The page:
Resources

    Assertive Communication

    Learning to communicate more effectively often involves better identifying and accepting your own feelings and needs, recognizing your rights, developing verbal and nonverbal assertiveness skills and practicing (on paper, with a friend, “for real”) assertive communication.

    Assertive communication is characterized by an ability to listen to the perspective of others and express oneself honestly and respectfully. It involves stating requests or ideas clearly and with confidence, without feeling guilty or apologizing.

    Assertive communicators are self-aware (i.e. know their own feelings, goals, etc.), responsible (for their own thoughts, behaviour, etc.) and honest (i.e. provide consistent verbal and non-verbal messages).

    WHAT DOES LEARNING TO BE MORE ASSERTIVE INVOLVE?

    The following may suggest a need for more assertiveness: feeling disrespected, difficulty in taking action to achieve your goals, attempting to get what you want by trying to make others feel guilty, and feelings of resentfulness and helplessness. Learning to communicate more effectively often involves better identifying and accepting your own feelings and needs, recognizing your rights, developing verbal and nonverbal assertiveness skills and practising (on paper, with a friend, “for real”) assertive communication.

    HOW SHOULD I PREPARE FOR ASSERTIVE COMMUNICATION?

    • Determine the problem (e.g. “I need help cleaning the apartment”)
    • Determine how you feel about the problem (e.g. tired, annoyed more help hasn’t been given)
    • Determine your rights (e.g. right to have roommate help clean the apartment)
    • Determine what you want (e.g. roommate to do her own dishes, clean bathroom every second week, dust weekly)
    • Designate a time to assert yourself (e.g. “I’ll talk to my roommate tonight at supper”)
    • Practise asserting yourself (e.g. “I’m feeling tired of housework and would like more help. Can you,,”)
    • Assert yourself by stating the problem, your feelings, what you want and the consequences (e.g. “I’m feeling tired of housework and would appreciate more help. I’d really like to see us work something out. It would work for me if you could do your own dishes, clean the bathroom every second week and dust the apartment weekly. I’ll do my dishes, clean the bathroom every other week and vacuum…What do you think?…It’s too hard to live here and focus on studying if I have to do all the housework. I’ll have to find another apartment if we can’t work something out.”)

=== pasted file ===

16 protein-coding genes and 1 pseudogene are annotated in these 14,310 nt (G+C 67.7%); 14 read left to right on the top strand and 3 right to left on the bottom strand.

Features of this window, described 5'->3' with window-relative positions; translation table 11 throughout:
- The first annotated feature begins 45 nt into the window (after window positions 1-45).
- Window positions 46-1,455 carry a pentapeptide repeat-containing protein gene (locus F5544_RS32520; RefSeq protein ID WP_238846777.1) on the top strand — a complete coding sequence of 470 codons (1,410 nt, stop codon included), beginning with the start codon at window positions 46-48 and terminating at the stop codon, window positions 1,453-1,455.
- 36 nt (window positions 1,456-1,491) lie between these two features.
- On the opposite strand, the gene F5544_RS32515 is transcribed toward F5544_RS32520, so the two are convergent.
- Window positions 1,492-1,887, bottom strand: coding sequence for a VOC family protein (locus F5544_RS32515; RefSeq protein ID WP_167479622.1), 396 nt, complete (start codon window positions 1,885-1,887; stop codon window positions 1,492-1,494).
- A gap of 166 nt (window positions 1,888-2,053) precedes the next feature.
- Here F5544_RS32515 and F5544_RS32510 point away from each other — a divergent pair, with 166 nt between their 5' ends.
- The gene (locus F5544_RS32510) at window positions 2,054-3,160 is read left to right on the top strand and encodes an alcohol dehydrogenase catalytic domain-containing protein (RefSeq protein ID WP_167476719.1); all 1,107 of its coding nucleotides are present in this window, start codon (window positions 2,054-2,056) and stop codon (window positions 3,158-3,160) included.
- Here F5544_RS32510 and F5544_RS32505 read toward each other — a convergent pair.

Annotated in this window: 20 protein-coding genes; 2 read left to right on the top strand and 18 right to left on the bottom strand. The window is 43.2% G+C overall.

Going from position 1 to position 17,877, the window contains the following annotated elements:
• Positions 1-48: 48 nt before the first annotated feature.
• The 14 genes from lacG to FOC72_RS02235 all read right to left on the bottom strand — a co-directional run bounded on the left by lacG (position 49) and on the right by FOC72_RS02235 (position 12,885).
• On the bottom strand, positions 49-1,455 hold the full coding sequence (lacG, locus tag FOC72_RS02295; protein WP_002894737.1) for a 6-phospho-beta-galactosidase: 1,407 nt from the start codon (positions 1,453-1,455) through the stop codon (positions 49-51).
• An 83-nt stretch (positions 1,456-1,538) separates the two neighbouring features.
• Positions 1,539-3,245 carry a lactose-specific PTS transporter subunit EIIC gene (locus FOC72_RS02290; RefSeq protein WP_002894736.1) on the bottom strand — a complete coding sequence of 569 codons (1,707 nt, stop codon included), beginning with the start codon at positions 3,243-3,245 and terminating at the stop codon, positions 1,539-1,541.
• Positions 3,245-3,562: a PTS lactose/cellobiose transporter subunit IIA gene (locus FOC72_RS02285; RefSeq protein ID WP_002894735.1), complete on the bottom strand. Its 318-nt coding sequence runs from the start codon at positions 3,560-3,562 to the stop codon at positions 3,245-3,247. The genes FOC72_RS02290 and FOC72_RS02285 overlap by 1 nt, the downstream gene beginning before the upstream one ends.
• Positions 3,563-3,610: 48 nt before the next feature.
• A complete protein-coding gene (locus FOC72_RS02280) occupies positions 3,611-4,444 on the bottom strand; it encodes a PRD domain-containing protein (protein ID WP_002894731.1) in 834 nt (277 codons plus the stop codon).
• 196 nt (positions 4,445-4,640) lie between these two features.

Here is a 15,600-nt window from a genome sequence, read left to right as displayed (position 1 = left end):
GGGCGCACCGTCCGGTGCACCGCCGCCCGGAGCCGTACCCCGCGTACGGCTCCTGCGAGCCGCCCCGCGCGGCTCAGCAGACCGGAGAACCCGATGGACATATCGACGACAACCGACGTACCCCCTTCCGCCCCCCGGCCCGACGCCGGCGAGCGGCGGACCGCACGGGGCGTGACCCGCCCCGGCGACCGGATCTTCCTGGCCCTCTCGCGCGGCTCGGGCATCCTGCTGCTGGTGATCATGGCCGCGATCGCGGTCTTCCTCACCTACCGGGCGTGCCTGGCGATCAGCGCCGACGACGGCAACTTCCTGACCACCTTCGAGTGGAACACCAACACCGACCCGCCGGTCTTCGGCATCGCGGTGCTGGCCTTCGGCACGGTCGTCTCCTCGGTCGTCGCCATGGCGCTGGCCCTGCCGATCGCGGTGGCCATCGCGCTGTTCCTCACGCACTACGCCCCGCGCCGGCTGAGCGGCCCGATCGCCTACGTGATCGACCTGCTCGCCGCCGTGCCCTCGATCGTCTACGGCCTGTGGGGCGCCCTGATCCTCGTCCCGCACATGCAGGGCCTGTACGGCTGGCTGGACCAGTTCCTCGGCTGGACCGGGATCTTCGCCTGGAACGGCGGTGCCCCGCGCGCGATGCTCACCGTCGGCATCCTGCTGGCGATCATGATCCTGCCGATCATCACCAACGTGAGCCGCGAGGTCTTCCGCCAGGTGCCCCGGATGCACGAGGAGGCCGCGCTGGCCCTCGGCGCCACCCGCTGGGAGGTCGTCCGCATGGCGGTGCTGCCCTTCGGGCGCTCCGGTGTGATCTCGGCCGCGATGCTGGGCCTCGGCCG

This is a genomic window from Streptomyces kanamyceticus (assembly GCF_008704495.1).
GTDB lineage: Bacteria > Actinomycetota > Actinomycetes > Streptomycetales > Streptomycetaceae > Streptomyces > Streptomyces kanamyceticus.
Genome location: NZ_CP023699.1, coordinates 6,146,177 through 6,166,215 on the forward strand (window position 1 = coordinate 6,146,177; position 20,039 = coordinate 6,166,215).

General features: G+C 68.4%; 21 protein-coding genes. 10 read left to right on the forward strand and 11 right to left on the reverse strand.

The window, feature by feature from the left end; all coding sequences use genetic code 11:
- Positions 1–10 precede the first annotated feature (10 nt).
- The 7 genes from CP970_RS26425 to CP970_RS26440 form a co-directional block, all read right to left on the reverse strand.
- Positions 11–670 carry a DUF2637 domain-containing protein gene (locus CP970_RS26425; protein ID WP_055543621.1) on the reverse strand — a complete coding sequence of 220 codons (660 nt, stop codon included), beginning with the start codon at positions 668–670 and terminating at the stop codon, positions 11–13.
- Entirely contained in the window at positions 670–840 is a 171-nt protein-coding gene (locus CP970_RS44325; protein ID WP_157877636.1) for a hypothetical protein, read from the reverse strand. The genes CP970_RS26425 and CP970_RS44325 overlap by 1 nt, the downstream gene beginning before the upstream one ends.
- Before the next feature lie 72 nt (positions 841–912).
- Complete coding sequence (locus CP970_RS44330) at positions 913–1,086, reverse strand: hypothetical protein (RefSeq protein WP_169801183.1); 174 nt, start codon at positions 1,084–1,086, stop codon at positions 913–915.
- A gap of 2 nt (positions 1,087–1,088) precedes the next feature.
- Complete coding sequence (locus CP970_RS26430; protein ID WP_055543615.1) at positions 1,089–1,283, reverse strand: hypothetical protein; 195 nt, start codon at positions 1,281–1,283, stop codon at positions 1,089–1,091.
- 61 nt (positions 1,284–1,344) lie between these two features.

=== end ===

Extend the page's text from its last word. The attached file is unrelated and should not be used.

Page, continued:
HOW CAN I COMMUNICATE MORE EFFECTIVELY?

    • Use “I” statements (e.g. I think/feel/need/would like/want/would appreciate…). Be specific about exactly what you want. Requests, not demands, work better.
    • Use “you” statements to express empathy (e.g. “You seem tired.”), not to blame or judge (“You’re lazy.”).
    • Stay on topic. Letting the conversation get sidetracked delays resolution.
    • State problems in terms of their impact on you (e.g. “I felt sad when you forgot my birthday.”). “You” statements (e.g. ‘You forgot my birthday.”) can often result in a defensive response.
    • “We” responses suggest a willingness to negotiate and be involved in creating a solution (e.g. “We could brainstorm about this issue.”).
    • When someone responds to an assertive request with very intense emotion, it is sometimes helpful to delay further discussion (e.g. “I can see that you’re very upset. Let’s talk about this after supper.”).
    • Facilitate further discussion by acknowledging the other person’s point of view, even if you don’t agree with it (e.g. “I can see how you might think that I’m being stubborn.”).
    • Be aware of your body language. Look people in the eye and assume an “open posture.”
    • Avoid apologizing for your request; it waters down your message.

    WHERE CAN I RECEIVE HELP?

    If you think you may be experiencing problems with assertiveness that require professional assistance, contact us for more information.

    More in this category: « Abdominal Breathing Insomnia »

    Contact Terrie Today to Schedule an Appointment

    Schedule an Appointment